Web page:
Some genes considerably elevate your risk of developing cancer, such as BRCA1 and BRCA2. For example, mutations in these genes improve the danger for a woman to develop hereditary breast and ovarian cancers, while they may increase the opportunity for a male to develop breast or prostate cancer. Other genes that may pose a risk to cancer development include, MLH1, MSH2, MSH6, and EPCAM. Just because you might be born with a gene mutation, this does not mean you will develop the disease. Additionally, some hereditary cancer syndromes can increase the risk for more than one type of cancer, including Lynch syndrome, liver, pancreatic, and colon.

CGX genetic cancer screening identifies single, or multiple, genetic mutations across a multi-gene panel that can provide a more comprehensive assessment of cancer-related genes in your family.

Who Should Consider Genetic Testing for Cancer?

Genetic testing for cancer can be a useful guide in helping you make informed decisions about how to manage future risks of cancer should it arise. If a doctor determines you are at a more elevated risk than most patients for hereditary cancer, he or she may recommend CGX cancer screening. You may also consider genetic testing for the following reasons:

  • A family member has confirmed their known inherited gene mutation
  • You or a relative received a breast, colon, or uterine cancer diagnosis under the age of 50
  • Rare cancer types, such as male breast cancer, have occurred in your family
  • Ethnicity (Eastern European Jewish ancestry is associated with breast, ovarian, and pancreatic cancers)
  • Several first-degree relatives are diagnosed, such as parents, children, or siblings

If cancer has a reputation in your family, CGX genetic cancer screening can fundamentally benefit your health as well as the health of your relatives.

Can CGX Screening Help If I Have Already Received a Cancer Diagnosis?

The short answer is yes. If you already have cancer, CGX genetic screening could determine if a tumor manifested from an inherited gene mutation. It may also present valuable information if you are at risk of developing a second form of cancer. If you already have the disease, your doctor could use your CGX cancer screening results to tailor a treatment plan suitable for your needs.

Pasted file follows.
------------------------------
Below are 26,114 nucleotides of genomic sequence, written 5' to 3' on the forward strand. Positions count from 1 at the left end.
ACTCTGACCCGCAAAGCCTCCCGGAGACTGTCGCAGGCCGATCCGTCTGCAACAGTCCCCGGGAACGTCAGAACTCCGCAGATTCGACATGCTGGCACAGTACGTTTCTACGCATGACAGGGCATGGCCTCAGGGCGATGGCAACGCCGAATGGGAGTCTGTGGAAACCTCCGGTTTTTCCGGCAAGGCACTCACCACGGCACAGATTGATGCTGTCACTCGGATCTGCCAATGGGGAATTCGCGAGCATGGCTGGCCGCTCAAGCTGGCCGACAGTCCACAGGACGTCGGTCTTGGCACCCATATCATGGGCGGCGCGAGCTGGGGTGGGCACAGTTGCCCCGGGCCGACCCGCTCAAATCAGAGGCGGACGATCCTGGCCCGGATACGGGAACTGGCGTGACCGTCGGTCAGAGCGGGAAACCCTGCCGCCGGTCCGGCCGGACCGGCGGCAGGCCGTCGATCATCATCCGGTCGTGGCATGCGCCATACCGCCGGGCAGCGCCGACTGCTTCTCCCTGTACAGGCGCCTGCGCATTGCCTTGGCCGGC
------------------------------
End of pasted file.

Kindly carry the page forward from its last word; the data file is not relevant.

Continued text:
Genetic Testing Coverage and Reimbursement

Genomic testing is potentially necessary for preventive, family planning, or quality-of-life measures. Perhaps you are reluctant or have been hesitant to test because you don’t want to pay out-of-pocket costs. In 2010, a law called The Affordable Care Act was passed to define specific health services as “Essential Health Benefits,” which must be covered by all health plans. Most health insurance policies cover the cost of genetic testing when a physician recommends it, or if you meet specific criteria that indicate hereditary cancer in your family.

In regards to age-based federal health insurance programs, Medicare covers hereditary cancer genetic counseling and testing under specific criteria for people who already received a cancer diagnosis. There may be exceptions for people with early signs and symptoms, but Medicare does not cover CGX screening for individuals without a cancer diagnosis. If your policyholder is Medicaid, several state programs offer coverage for BRCA testing as well as reimbursement for eligible individuals. Since CGX cancer screening tests do not require coverage from all healthcare plans, it is essential to discuss coverage and reimbursement policies with your provider.

Patients should be reimbursed for the cost of genetic testing to help reduce health care expenses and detect disease early when treatment is most successful. Insurers are often faced with this challenge due to the type of test performed, if the basis for testing was appropriate, or if the test is scientifically accurate. “Coverage-decision making” is a process that health insurance policies and purchasers endure while assessing which services will be covered. If you wish to undergo genetic screening for cancer, a genetic counselor can help determine if you qualify for a financial assistance program. Many are available, and some laboratories even offer CGX screening at a low cost.

Actionable Results Improve Patient Outcomes

There is existing evidence that genomic testing and genetic counseling improves patient accuracy in determining predisposed cancer risk. You deserve to live your best life, and genetic screening for cancer can provide you with valuable information to make better-informed treatment decisions.

CGX screening can also be a fundamental tool in preventing, delaying the onset, or treating the disease. Actionable results optimize patient care because early detection and preventative care are the keys to survival.